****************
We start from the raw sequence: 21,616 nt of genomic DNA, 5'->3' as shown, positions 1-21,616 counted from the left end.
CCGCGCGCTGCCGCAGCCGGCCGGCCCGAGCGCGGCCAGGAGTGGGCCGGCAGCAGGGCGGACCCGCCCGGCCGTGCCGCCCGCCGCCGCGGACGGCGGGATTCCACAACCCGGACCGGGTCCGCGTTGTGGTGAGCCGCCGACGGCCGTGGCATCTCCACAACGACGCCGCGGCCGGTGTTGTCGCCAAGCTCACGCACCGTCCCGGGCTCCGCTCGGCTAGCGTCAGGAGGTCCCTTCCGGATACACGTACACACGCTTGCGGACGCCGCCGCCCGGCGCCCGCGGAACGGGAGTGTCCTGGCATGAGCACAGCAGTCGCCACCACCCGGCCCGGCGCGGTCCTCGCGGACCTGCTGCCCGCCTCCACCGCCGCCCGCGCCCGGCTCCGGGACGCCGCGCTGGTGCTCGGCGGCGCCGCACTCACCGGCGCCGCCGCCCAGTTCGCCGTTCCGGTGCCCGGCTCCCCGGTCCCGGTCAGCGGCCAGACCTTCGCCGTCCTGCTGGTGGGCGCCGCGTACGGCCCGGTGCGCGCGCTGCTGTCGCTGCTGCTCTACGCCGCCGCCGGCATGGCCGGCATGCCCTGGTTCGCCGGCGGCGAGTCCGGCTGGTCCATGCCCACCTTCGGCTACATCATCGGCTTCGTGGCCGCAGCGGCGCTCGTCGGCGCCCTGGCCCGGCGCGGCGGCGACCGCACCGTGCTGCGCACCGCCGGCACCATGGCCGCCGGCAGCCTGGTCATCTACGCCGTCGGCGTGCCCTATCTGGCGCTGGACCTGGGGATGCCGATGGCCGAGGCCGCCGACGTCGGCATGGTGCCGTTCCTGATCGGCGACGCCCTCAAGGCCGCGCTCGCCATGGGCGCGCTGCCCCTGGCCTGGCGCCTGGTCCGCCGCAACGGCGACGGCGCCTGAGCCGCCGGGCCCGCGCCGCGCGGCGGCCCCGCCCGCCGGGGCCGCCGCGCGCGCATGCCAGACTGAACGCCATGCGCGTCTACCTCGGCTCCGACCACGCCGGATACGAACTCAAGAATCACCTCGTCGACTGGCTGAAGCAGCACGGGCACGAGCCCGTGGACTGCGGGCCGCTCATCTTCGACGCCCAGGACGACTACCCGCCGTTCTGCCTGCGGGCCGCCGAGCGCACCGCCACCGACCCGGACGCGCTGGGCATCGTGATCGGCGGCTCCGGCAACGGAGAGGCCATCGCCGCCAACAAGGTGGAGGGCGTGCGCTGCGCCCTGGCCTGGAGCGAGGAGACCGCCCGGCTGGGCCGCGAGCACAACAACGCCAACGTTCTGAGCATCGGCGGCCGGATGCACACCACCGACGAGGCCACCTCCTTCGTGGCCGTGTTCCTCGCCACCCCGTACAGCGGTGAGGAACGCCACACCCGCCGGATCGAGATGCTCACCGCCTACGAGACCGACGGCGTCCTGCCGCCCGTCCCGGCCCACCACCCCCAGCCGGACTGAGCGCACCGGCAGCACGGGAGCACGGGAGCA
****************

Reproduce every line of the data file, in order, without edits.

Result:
We start from the raw sequence: 21,616 nt of genomic DNA, 5'->3' as shown, positions 1-21,616 counted from the left end.
CCGCGCGCTGCCGCAGCCGGCCGGCCCGAGCGCGGCCAGGAGTGGGCCGGCAGCAGGGCGGACCCGCCCGGCCGTGCCGCCCGCCGCCGCGGACGGCGGGATTCCACAACCCGGACCGGGTCCGCGTTGTGGTGAGCCGCCGACGGCCGTGGCATCTCCACAACGACGCCGCGGCCGGTGTTGTCGCCAAGCTCACGCACCGTCCCGGGCTCCGCTCGGCTAGCGTCAGGAGGTCCCTTCCGGATACACGTACACACGCTTGCGGACGCCGCCGCCCGGCGCCCGCGGAACGGGAGTGTCCTGGCATGAGCACAGCAGTCGCCACCACCCGGCCCGGCGCGGTCCTCGCGGACCTGCTGCCCGCCTCCACCGCCGCCCGCGCCCGGCTCCGGGACGCCGCGCTGGTGCTCGGCGGCGCCGCACTCACCGGCGCCGCCGCCCAGTTCGCCGTTCCGGTGCCCGGCTCCCCGGTCCCGGTCAGCGGCCAGACCTTCGCCGTCCTGCTGGTGGGCGCCGCGTACGGCCCGGTGCGCGCGCTGCTGTCGCTGCTGCTCTACGCCGCCGCCGGCATGGCCGGCATGCCCTGGTTCGCCGGCGGCGAGTCCGGCTGGTCCATGCCCACCTTCGGCTACATCATCGGCTTCGTGGCCGCAGCGGCGCTCGTCGGCGCCCTGGCCCGGCGCGGCGGCGACCGCACCGTGCTGCGCACCGCCGGCACCATGGCCGCCGGCAGCCTGGTCATCTACGCCGTCGGCGTGCCCTATCTGGCGCTGGACCTGGGGATGCCGATGGCCGAGGCCGCCGACGTCGGCATGGTGCCGTTCCTGATCGGCGACGCCCTCAAGGCCGCGCTCGCCATGGGCGCGCTGCCCCTGGCCTGGCGCCTGGTCCGCCGCAACGGCGACGGCGCCTGAGCCGCCGGGCCCGCGCCGCGCGGCGGCCCCGCCCGCCGGGGCCGCCGCGCGCGCATGCCAGACTGAACGCCATGCGCGTCTACCTCGGCTCCGACCACGCCGGATACGAACTCAAGAATCACCTCGTCGACTGGCTGAAGCAGCACGGGCACGAGCCCGTGGACTGCGGGCCGCTCATCTTCGACGCCCAGGACGACTACCCGCCGTTCTGCCTGCGGGCCGCCGAGCGCACCGCCACCGACCCGGACGCGCTGGGCATCGTGATCGGCGGCTCCGGCAACGGAGAGGCCATCGCCGCCAACAAGGTGGAGGGCGTGCGCTGCGCCCTGGCCTGGAGCGAGGAGACCGCCCGGCTGGGCCGCGAGCACAACAACGCCAACGTTCTGAGCATCGGCGGCCGGATGCACACCACCGACGAGGCCACCTCCTTCGTGGCCGTGTTCCTCGCCACCCCGTACAGCGGTGAGGAACGCCACACCCGCCGGATCGAGATGCTCACCGCCTACGAGACCGACGGCGTCCTGCCGCCCGTCCCGGCCCACCACCCCCAGCCGGACTGAGCGCACCGGCAGCACGGGAGCACGGGAGCA